It is widely held though that a length only measures 8 feet (2.43m). IF that is true and IF there are 6 lengths to a second then the horse is traveling 14.58m/sec or 175m in 12 seconds - and that is much too slow even for horses at the end of a race. It equates to 600m in 41.15 seconds and a mile rate of 1.49.7 - which is closer to even time (2 minutes to the mile) than a racing gallop.
To make the formula work for those who insist a length is 2.43m there can only be more lengths to a second than six. To get back to 12 seconds to the furlong a 2.43m horse would be required to cover 6.81 lengths a second.
I suppose what I am saying is that you can factor in any values you choose but unless they credibly extrapolate to furlong and mile rates that we are accustomed to they are probably wrong.
6 lengths to the second is a rule of the thumb, nothing more. So is the length of a length. The constant is the clock.
Message: "There are known knowns; there are things we know that we know. There are known unknowns; that is to say there are things that, we now know we don't know. But there are also unknown unknowns – there are things we do not know, we don't know."
Author: Pineapple Timestamp:- 13/7/2012 11:31:43 AM Subject: Re: Was the margin really 9 lengths ?
Message: Hi Tontonan,
Thanks for the response, but I'm not sure we are quite on the same page.
You are correct that margins can be easily judged using the finishing print when the margins are small (e.g. head, neck, length), but this won't be the case when margins are several lengths or more.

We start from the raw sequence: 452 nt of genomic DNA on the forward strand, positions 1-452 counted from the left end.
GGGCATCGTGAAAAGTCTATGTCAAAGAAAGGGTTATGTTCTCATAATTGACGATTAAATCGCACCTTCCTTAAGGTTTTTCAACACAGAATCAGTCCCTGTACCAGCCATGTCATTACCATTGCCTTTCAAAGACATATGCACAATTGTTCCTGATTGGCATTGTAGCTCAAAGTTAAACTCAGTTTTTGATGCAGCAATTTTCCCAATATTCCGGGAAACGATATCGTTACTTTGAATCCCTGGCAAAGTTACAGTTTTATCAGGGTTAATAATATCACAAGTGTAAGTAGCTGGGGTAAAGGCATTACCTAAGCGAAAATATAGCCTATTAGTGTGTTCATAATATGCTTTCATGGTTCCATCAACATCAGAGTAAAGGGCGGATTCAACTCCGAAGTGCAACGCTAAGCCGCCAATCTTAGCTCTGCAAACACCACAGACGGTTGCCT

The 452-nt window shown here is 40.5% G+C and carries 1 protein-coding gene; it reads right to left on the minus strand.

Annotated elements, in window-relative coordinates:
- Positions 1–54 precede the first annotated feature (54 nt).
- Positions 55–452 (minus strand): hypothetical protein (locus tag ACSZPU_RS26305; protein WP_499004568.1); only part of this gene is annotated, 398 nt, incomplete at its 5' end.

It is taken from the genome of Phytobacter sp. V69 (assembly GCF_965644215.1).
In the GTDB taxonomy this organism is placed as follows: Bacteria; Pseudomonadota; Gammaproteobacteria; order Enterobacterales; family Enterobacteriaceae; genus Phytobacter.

As you mentioned in an earlier post, each horse decelerates at a different rate. This means that a horse that was running 4th when the winner crosses the line could end up finishing 2nd or 6th or any other possible position.
Therefore, simply calculating the distance between a horse as it crosses the line and the horse in the next position at that point in time, will only give an accurate measurement of beaten margins if all horses are finishing the race at exactly the same speed.
Isn't it for this reason that 'time elapsed' is the criterion used to calculate beaten margins?
Also, where did you get the figures of 12 sec/200m and 2.78m/L? Were they mentioned somewhere in the handicapping policy? If not, what is your logic for assuming those numbers?
Author: Tontonan Timestamp:- 12/7/2012 11:48:02 PM Subject: Re: Was the margin really 9 lengths ?
Message: We don't need a conversion rate. We have a photograph.
The figures in the PDF are only accurate for horses if we measure a length as 2.77m and apply it to horses running a furlong in 12 seconds or 16.666 m/sec. In that model a length equals 0.1666 seconds, and a furlong equals 72 lengths at a mile rate of 1.36.0.
Mess with any of those variables and you'll get a different answer.
I don't know if a length averages at 2.777m but it must if there are 6 lengths to a second and they run 12 seconds to the furlong.
Author: Tontonan Timestamp:- 8/11/2011 11:55:49 PM Subject: Re: Was the margin really 9 lengths ?
What's he going on about now ? Is he having a crow about guessing the answer despite himself ?
Khrapper the Fly I'm Khrapper the Fly Straight from the TAB to you Spreading disease with the greatest of ease Straight from the TAB to you I'm bad and mean and mighty unclean Afraid of no one ! Except the man with the can of Accountability Hate that word Accountability
One spray and Khrapper the Fly Apple of his old mother's eye was Khrapper Poor dead Khrapper Khrapper the Fly A victim of Accountability
Author: CountChivas Timestamp:- 8/11/2011 10:26:45 PM Subject: Re: Was the margin really 9 lengths ?
Message: 'I blocked that blowfly years ago'
Calling Krapper a blowfly is a bit unfair.....to blowflys. If every poster here was given the choice of spending an evening with either Krapper or a blowfly, I'd bet London to a brick that the blowfly would be 100% fully booked.